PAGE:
The structure of the Himalayan lake has been a mystery to scientists for decades. New analyzes of DNA of human skeletons in and around water have raised more questions than answers.
At a height of just over 5,000 meters above sea level, there is a small lake in the Indian Himalayas called Roopkund. Steep mountain slopes and rock glaciers descend to the coast.
But the Aborigines use a very different name for Roopkund. It is commonly referred to as Skjelettsjøen or Mysteriesjøen.
Hundreds of human skeletons have been found at the bottom of the water and along the coast.
The skeletons were seriously discovered in 1942 after several reports from the lake.
Robekund has been a mystery to researchers for decades. The skeletons were previously (incorrectly) dated to the 9th century, but how and why they got there, science does not have a complete answer.
New DNA tests have since been carried out, but that has only added to the mystery.
– We were very surprised by the genetics of Roopkund structures, says study leader Éadaoin Harney from Harvard University at declaration.
The results of the tests are published in an article in the journal Links with nature.
Here, the researchers write that “the origin of these skeletons is not well known, because they have never been the subject of systematic anthropological or archaeological research”.
Researchers explain the lack of research in part due to the location of the water. The area is often struck by scree and is regularly visited by local pilgrims and walkers who have fiddled with skeletons and removed objects.
Wooden objects, spearheads, leather soles and rings with skeletons were found.
DNA analyzes of 38 skeletons baffled researchers. It turns out that while 23 of them were of typical South Asian descent, 14 of them were from the Eastern Mediterranean. A person of Southeast Asian origin has been found.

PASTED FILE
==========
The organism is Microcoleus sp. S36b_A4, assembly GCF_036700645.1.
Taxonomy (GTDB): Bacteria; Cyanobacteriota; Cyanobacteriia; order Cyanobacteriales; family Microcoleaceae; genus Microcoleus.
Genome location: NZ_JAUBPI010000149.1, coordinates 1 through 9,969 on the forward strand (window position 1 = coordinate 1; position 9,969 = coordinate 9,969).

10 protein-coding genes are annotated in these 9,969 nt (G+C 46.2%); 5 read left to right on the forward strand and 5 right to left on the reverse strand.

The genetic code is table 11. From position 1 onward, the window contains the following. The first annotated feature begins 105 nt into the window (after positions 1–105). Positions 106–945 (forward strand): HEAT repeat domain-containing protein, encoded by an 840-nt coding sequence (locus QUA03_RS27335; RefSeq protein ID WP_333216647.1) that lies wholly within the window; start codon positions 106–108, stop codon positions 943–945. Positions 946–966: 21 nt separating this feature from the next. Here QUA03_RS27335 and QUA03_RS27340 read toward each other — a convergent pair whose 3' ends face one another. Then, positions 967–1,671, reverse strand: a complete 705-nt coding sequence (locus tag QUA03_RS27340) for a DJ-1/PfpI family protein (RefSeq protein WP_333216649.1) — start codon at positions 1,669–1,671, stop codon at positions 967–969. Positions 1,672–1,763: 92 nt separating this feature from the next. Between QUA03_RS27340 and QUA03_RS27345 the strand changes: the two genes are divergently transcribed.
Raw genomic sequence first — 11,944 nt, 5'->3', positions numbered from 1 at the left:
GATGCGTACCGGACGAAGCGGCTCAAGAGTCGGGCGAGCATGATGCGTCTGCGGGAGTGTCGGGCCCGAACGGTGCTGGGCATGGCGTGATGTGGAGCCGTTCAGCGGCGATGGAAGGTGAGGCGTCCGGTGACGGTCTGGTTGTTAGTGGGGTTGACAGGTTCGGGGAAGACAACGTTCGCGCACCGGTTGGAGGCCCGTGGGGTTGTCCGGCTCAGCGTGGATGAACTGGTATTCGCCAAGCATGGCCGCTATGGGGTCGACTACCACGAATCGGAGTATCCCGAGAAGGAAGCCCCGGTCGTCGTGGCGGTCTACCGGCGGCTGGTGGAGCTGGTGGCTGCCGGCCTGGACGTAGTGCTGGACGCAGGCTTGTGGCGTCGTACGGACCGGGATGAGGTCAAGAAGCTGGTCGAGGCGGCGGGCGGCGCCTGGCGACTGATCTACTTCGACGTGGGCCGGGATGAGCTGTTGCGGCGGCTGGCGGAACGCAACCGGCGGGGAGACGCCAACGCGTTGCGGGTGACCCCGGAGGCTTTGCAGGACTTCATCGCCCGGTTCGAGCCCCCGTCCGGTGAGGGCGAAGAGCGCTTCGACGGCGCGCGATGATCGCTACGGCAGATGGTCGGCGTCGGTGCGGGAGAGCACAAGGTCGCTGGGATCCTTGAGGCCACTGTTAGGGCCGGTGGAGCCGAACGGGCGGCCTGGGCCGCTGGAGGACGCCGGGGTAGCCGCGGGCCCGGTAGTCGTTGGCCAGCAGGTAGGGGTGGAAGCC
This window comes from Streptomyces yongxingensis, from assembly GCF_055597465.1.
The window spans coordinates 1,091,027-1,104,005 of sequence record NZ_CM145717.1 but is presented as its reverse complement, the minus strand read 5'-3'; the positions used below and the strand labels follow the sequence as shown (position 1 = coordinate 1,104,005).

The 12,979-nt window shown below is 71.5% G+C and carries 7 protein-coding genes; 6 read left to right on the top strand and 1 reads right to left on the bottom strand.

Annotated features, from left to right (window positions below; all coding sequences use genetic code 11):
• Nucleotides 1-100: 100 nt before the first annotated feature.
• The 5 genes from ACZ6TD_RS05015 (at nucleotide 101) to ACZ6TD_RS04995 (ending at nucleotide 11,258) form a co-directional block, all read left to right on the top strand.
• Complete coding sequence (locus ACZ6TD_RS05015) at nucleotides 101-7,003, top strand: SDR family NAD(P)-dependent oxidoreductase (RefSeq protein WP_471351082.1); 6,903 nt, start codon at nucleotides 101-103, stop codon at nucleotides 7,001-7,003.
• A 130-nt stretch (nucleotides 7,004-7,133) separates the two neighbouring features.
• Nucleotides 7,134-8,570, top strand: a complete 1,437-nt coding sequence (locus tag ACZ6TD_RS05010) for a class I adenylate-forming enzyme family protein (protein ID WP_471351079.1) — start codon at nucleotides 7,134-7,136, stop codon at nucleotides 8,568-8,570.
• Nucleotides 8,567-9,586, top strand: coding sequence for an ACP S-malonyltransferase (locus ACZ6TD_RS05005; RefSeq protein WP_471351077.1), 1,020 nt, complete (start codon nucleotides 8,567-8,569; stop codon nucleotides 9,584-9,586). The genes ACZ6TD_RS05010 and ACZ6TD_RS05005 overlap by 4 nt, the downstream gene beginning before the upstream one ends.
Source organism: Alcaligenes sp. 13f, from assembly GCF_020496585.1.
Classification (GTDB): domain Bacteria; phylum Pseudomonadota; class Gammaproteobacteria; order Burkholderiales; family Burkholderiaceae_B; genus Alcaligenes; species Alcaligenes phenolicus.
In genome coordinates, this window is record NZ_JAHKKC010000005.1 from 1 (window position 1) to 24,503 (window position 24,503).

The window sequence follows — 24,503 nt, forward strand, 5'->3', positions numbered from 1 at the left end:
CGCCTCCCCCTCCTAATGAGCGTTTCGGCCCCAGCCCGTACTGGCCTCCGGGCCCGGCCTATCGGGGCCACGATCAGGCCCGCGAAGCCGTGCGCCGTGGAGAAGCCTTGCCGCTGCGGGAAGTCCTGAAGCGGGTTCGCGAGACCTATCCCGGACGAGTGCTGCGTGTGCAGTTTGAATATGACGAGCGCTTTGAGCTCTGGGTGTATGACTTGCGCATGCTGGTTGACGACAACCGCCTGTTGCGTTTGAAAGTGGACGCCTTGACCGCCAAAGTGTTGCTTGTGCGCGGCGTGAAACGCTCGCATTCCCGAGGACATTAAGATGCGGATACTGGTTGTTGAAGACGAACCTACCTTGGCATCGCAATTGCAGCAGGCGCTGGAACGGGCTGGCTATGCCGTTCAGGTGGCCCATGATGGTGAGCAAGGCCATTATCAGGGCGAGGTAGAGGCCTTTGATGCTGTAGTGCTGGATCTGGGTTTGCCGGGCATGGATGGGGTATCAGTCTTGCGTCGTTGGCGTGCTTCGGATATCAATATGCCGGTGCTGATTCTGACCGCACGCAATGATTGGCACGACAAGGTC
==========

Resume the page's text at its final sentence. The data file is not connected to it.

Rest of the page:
The fact that there are individuals whose ancestry is generally associated with the Eastern Mediterranean indicates that the Robekund was not only of interest to indigenous peoples, but also attracted visitors from all over the world, Harney says.
Studies of the diets of people who ended up in the lake support data showing that it relates to different peoples.
Previous research has dated almost all 300 skeletons to the 9th century. The new research indicates that South Asian individuals died 800 BCE, while other skeletons date back to 1800 BCE.
These findings go against the theory that people in the lake died in a catastrophic event, the researchers say in Nature Communications.
Several explanations have already been offered on how the skeletons ended up in the small lake.
One explanation is that the soldiers or merchants were surprised by a storm. Another theory is that an epidemic has killed people in the lake.
According to folklore, a group of pilgrims, led by a king and a queen, came to the mountain to worship the mountain goddess Nanda Devi. However, the inappropriate party in the mountains must have angered Nanda Devi, who quickly ended the festivities with a fatal outcome.
The Birbal Sahni Paleontological Institute in Lucknow, India, also participated in the study.
It is still unclear what drove these people to Roopkund or how they died. “I hope the new study is the first of many investigations into the mysterious site,” said Neeraj Rai of the institute.